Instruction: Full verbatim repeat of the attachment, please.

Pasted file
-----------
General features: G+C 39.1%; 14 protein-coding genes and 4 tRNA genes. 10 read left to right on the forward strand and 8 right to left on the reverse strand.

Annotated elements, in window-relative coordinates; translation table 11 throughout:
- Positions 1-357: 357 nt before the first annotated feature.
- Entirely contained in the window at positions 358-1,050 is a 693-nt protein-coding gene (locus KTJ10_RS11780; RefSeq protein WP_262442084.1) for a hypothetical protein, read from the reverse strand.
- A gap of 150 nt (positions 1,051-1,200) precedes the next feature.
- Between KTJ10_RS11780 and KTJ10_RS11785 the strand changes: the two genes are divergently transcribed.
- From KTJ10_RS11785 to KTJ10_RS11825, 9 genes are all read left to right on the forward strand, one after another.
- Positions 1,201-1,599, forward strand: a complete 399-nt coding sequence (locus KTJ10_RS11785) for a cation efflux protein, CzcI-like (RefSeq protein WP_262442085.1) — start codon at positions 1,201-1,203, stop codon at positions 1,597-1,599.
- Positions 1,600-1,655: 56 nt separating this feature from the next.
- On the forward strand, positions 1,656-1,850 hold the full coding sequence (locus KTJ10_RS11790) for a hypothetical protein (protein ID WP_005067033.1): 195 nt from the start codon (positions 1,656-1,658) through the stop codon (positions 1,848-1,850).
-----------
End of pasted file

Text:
General features: G+C 39.1%; 14 protein-coding genes and 4 tRNA genes. 10 read left to right on the forward strand and 8 right to left on the reverse strand.

Annotated elements, in window-relative coordinates; translation table 11 throughout:
- Positions 1-357: 357 nt before the first annotated feature.
- Entirely contained in the window at positions 358-1,050 is a 693-nt protein-coding gene (locus KTJ10_RS11780; RefSeq protein WP_262442084.1) for a hypothetical protein, read from the reverse strand.
- A gap of 150 nt (positions 1,051-1,200) precedes the next feature.
- Between KTJ10_RS11780 and KTJ10_RS11785 the strand changes: the two genes are divergently transcribed.
- From KTJ10_RS11785 to KTJ10_RS11825, 9 genes are all read left to right on the forward strand, one after another.
- Positions 1,201-1,599, forward strand: a complete 399-nt coding sequence (locus KTJ10_RS11785) for a cation efflux protein, CzcI-like (RefSeq protein WP_262442085.1) — start codon at positions 1,201-1,203, stop codon at positions 1,597-1,599.
- Positions 1,600-1,655: 56 nt separating this feature from the next.
- On the forward strand, positions 1,656-1,850 hold the full coding sequence (locus KTJ10_RS11790) for a hypothetical protein (protein ID WP_005067033.1): 195 nt from the start codon (positions 1,656-1,658) through the stop codon (positions 1,848-1,850).